According to a different embodiment, a storage unit may be provided for holding a swallowable capsule with a single imaging head. For example, the capsule may be provided with an imaging head in one end, and a housing that covers the rest of it. In this embodiment, capsule holding unit 500 may include a capsule gripping unit 512, to hold the capsule near the imaging head. One or more positioning elements (not shown) may be provided, for example capsule gripping unit 513 may be replaced with a positioning element which may support or hold a non-imaging end of the capsule. The positioning element may be shaped for example as a half dome, in order to fit or partially cover the capsule end which may be placed into it. The positioning element may be made of a soft, rubber-like material, for example Santoprene™ material or similar materials which are soft or semi-soft, and thereby may preserve the capsule and position it securely without damaging it. The base element 530 may be shaped like an elongated box or a cube, or may have other shapes. On top of base element 530 may be assembled one or more capsule gripping unit(s) 512, and one or more positioning elements.

Reference is now made to FIGS. 6A and 6B, which show a top view and a cross-sectional view of a lid 600 of a storage device 200 for storing and activating an in vivo imaging capsule 40 according to an embodiment of the invention. In one embodiment, the lid 600 of the storage unit 200 may be made of a translucent or transparent material (such as polycarbonate), for example in order to see if the capsule 40 inside the device 200 is operating when the lid 600 is closed. In other embodiments, only part of the lid 600 may be transparent, for example only window 640 which may be shaped, for example, substantially like a capsule, a rectangle, an egg, a circle, etc. The lip 610 of the lid 600 may be indented, for example as shown in FIG. 6B, in order to fit tightly over the container base 300 when closing the lid 600.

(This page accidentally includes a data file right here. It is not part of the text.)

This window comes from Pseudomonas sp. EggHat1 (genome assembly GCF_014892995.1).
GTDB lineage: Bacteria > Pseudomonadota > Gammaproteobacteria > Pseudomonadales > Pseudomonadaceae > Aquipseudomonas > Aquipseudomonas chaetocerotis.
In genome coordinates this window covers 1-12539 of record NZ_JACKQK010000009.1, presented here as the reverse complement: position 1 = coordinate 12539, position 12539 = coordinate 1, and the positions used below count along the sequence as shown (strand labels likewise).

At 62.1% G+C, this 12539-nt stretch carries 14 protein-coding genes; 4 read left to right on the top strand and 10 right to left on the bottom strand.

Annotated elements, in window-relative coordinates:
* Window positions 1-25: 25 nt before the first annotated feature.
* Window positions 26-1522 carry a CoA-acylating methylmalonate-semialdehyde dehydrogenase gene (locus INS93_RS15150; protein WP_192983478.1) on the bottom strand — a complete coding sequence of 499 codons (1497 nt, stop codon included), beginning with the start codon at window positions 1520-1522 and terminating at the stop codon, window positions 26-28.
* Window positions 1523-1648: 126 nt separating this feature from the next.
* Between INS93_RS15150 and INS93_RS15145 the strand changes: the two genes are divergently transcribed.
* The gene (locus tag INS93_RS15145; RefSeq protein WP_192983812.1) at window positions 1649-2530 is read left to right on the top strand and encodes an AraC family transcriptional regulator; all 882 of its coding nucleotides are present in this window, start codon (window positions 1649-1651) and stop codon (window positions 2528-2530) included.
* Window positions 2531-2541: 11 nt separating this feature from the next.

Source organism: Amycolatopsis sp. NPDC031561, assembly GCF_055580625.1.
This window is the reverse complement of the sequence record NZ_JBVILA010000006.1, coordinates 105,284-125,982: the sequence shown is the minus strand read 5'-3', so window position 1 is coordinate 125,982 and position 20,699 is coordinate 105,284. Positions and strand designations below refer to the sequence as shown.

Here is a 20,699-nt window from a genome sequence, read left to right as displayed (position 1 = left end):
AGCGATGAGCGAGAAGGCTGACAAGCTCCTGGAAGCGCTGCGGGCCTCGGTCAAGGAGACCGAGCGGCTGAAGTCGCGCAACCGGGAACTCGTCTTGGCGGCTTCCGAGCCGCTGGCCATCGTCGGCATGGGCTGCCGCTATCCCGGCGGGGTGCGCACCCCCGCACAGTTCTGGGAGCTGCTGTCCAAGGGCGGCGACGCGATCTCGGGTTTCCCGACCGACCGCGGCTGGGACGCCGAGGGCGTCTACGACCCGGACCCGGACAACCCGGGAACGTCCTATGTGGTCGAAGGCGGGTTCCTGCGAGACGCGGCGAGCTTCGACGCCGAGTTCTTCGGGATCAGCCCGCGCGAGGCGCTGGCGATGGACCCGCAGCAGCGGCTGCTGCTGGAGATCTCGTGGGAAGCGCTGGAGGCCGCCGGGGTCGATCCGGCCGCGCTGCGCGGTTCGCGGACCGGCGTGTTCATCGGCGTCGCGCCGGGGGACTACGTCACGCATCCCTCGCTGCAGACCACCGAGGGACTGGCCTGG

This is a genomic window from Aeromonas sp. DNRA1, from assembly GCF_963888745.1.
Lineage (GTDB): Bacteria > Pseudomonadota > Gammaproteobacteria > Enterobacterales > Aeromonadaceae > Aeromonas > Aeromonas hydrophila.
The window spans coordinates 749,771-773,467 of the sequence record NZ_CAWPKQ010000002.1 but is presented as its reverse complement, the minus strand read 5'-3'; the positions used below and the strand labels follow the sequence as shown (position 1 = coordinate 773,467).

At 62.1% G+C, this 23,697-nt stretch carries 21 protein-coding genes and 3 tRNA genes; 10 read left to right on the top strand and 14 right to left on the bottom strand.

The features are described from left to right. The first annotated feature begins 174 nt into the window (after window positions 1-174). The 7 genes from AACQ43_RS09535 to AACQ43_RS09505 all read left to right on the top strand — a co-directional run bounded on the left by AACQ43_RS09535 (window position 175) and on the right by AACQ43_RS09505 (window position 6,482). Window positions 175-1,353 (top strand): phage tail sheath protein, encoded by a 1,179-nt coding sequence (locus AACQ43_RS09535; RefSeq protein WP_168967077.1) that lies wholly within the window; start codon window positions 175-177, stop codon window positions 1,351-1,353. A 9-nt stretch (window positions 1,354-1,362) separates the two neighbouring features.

Lid 600 may include one or more magnets 621 and/or 622, to activate and/or deactivate or otherwise control the capsule 40, for example while the capsule 40 is positioned inside storage unit 200. The magnets may be embedded into one or more fastening elements 630 and 631 which may be positioned on the lid 600, or may be connected to or part of another portion of the lid 600. The activation of the capsule 40 may occur when the lid 600 is opened. The capsule 40 may be removed from the storage unit 200 and may be placed back into the storage unit for deactivation. Placing the capsule 40 back for deactivation may in some embodiments require rotating the capsule 40 to a specific orientation in the storage device, for example along the axis L in FIG. 1, according to the orientation of the magnets placed in the storage unit 200 and magnetic switch 25 located in the capsule 40. Further, in a capsule with two imaging heads, if the first imaging head for example covered by dome 54 is placed near the side marked 416 in FIG. 4, the capsule 40 may be switched off or deactivated. In one embodiment, if the other imaging head, for example the one covered by dome 54′ is placed near that same side, the capsule 40 may not be deactivated and may continue working until its position in the capsule holding unit 500 is changed (for example, by turning the capsule or changing the capsule's orientation along axis L and/or axis W in FIG. 1). In other embodiments a specific orientation of capsule 40 need not be required to activate or deactivate the capsule, rather the proximity of a magnet, or a movement, may cause activation. In other embodiments, the magnets 621 and/or 622 may be embedded into a different part of the storing unit 200, for example in the liner 400 or container base 300. In such embodiments, the activation of the capsule 40 may occur only when the capsule 40 is removed and distanced from the storing device 200, and not when the lid 600 is opened. If capsule 40 does not include a magnetic switch, but instead includes a different type of switch, for example an RF switch or a temperature switch, magnets 621 and/or 622 may not be required. Instead, lid 600 may include longer fastening elements which may press the protruding sections 510, 511 (and/or 520, 521) of one or more gripping units 512 and/or 513 towards each other (e.g., 510 may be pressed towards 511, and 520 may be pressed towards 521) and toward the inserted capsule 40 when lid 600 is closed. According to another embodiment, the magnets may press the protruding sections 510, 511 (and/or 520, 521) of one or more gripping units 512 and/or 513 towards each other. Other numbers of magnets or fastening elements may be used (e.g., one).